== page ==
Copper & Kings gives us a ‘Geogr&phy’ with latest brandy

Geography Bottle and Glass 1.jpgJust when you thought Louisville, Ky.-based Copper & Kings had nothing else up its sleeve, it goes and releases its latest innovation, which it describes as “a deluxe brandy blend” of pure copper-pot-distilled  brandies from the U.S. and South Africa married and aged for an additional two years in Kentucky Bourbon barrels.

“The USA and South Africa share a common brandy thread as former Dutch colonies, and the origin of the word brandy is Dutch— ‘brandewijn’ or ‘burned wine’ in English,” says Copper & Kings founder Joe Heron. “The first documented spirits distillation in America in 1640 was that of brandy by William Hendricks on Staten Island within the New Netherlands colony. The first distillation of South African brandy was in 1672, by the assistant cook on board the Dutch ship, De Pijl, lying at anchor in Table Bay off Cape Town. So New World brandy is pretty old school. As a South African American, there’s also a very nice personal synchronicity.”

The GEOGR&PHY concept will explore pot-distilled brandy blends combining American Brandy with those from other countries from around the world. An adventure for brandy lovers billed as a libation for “intrepid adventurers, famous explorers, and social travelers.”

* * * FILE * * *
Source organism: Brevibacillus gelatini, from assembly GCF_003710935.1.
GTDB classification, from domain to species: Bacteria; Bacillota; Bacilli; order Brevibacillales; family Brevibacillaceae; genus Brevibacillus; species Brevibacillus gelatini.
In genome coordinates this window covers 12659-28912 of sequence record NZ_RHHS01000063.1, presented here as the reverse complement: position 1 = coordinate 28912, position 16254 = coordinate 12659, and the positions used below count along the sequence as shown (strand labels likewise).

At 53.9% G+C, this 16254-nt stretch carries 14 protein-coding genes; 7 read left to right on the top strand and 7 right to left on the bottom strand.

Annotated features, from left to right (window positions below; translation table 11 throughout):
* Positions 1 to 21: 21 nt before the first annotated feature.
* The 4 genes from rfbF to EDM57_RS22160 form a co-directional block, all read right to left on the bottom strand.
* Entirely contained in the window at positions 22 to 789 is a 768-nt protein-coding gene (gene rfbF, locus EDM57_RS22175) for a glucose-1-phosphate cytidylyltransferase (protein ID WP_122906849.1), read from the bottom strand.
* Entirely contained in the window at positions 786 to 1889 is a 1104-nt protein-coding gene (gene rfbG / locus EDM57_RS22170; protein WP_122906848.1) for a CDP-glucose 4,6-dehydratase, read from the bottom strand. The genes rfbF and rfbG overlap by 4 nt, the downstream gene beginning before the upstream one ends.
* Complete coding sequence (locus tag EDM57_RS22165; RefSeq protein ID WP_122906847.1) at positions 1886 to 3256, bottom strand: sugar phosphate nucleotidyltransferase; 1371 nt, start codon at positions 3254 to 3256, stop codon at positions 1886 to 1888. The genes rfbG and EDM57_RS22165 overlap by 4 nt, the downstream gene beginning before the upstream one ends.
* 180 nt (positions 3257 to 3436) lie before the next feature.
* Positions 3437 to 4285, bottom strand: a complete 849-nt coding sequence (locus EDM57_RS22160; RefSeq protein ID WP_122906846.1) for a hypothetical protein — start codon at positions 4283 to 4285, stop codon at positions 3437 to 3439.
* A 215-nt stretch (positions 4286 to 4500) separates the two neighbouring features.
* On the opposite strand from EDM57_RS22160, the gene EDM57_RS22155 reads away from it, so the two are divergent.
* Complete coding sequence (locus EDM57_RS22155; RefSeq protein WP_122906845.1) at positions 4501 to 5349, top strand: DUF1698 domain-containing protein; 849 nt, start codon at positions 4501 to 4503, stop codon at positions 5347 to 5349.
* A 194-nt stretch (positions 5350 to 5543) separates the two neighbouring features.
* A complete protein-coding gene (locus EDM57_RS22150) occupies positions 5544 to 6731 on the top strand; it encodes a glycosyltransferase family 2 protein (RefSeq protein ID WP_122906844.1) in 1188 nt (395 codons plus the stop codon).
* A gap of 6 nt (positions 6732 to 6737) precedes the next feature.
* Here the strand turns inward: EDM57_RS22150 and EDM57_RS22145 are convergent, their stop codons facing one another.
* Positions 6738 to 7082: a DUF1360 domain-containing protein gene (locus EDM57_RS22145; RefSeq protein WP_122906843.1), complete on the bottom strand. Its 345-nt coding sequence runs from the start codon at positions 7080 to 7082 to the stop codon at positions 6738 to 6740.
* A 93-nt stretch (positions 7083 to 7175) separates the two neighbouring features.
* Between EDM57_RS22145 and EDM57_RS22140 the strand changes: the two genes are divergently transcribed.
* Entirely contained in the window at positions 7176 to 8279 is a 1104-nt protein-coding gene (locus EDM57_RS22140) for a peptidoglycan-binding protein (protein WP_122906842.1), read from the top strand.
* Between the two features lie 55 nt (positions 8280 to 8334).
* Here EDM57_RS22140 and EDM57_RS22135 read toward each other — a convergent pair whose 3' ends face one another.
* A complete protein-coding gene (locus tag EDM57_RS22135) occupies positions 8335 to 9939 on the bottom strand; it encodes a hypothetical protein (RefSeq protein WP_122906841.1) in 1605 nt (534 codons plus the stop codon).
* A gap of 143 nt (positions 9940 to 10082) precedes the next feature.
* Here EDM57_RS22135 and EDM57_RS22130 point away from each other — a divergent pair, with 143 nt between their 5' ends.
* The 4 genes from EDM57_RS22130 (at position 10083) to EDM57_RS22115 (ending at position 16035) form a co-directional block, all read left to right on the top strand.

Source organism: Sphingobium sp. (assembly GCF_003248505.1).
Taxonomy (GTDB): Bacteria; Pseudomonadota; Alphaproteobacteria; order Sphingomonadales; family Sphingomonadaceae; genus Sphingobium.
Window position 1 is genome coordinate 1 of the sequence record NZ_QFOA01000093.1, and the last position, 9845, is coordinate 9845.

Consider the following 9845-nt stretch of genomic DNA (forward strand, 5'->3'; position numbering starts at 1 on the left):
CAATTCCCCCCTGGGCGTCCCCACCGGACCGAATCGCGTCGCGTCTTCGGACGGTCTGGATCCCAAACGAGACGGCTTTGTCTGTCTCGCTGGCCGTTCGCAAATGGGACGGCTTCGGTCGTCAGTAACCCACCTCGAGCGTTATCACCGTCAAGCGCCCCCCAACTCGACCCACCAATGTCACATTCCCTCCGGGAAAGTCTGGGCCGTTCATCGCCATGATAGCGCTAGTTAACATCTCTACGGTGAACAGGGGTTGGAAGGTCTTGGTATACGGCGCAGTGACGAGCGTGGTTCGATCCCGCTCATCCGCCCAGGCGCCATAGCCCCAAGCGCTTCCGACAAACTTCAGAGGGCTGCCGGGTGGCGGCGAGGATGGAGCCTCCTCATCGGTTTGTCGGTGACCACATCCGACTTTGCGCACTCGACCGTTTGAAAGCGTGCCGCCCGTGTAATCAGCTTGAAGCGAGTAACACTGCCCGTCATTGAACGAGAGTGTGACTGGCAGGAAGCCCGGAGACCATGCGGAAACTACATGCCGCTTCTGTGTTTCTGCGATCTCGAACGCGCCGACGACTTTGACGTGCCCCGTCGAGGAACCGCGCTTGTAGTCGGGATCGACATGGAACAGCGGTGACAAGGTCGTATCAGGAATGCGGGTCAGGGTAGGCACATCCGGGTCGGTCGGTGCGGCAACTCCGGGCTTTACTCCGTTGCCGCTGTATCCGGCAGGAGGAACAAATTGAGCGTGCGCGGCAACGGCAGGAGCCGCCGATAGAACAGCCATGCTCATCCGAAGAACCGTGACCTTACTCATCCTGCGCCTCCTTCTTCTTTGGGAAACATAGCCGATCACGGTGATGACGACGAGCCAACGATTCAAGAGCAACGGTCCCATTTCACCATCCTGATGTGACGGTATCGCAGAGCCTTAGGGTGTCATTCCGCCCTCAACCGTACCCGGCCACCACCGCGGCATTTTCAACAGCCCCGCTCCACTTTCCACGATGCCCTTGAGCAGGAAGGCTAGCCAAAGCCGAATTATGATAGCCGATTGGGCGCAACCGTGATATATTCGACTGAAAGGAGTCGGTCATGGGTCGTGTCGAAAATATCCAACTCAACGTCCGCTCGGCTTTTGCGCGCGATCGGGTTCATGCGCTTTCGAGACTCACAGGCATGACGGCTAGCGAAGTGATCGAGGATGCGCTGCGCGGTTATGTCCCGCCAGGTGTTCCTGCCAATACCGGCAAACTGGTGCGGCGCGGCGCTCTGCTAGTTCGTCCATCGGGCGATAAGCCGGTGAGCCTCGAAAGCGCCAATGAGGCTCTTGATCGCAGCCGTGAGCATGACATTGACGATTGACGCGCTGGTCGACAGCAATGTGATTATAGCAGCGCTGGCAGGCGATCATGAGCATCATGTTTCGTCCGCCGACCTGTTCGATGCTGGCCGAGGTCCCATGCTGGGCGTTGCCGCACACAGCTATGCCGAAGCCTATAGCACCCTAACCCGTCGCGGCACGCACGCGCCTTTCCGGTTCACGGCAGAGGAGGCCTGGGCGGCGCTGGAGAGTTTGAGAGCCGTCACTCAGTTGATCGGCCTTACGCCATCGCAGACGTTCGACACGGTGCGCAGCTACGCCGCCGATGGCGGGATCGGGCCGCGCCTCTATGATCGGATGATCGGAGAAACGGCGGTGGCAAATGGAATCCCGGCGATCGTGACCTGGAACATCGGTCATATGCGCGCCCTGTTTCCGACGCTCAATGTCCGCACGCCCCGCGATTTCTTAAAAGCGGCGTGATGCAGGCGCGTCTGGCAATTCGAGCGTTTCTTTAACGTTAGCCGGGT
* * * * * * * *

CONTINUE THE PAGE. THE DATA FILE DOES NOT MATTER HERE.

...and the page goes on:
The bi-continental brandewijn is an exploration of the symmetry of blending exquisite, elegant South African brandy with rich, fruit forward, feisty rambunctious American Brandy.

“The pot-distilled spirits have much in common,” says Copper & Kings master distiller Brandon O’Daniel. “The grape varietal blend has very much a preponderance of French Colombard and Chenin Blanc, and both have been matured in Kentucky Bourbon barrels from the original distillation, up until marrying and further aging again in Bourbon barrels. The blend is 51 percent American Brandy & 49 percent South African brandy.”

It’s 108 proof, which contrasts with a typical South African pot still brandy, which is usually around 76 proof. The bourbon barrels, O’Daniel says, add warm honey and caramel and don’t overpower the grape varietal nuance. It’s non-chill-filtered and doesn’t use boisé or caramel color.

“In many ways the liquid is a physical manifestation of our ampersand logogram,” says Copper & Kings creative director and label designer Ron Jasin. “The joining of, the coming together of collectively, but also of global inclusion, and diversity”.

 

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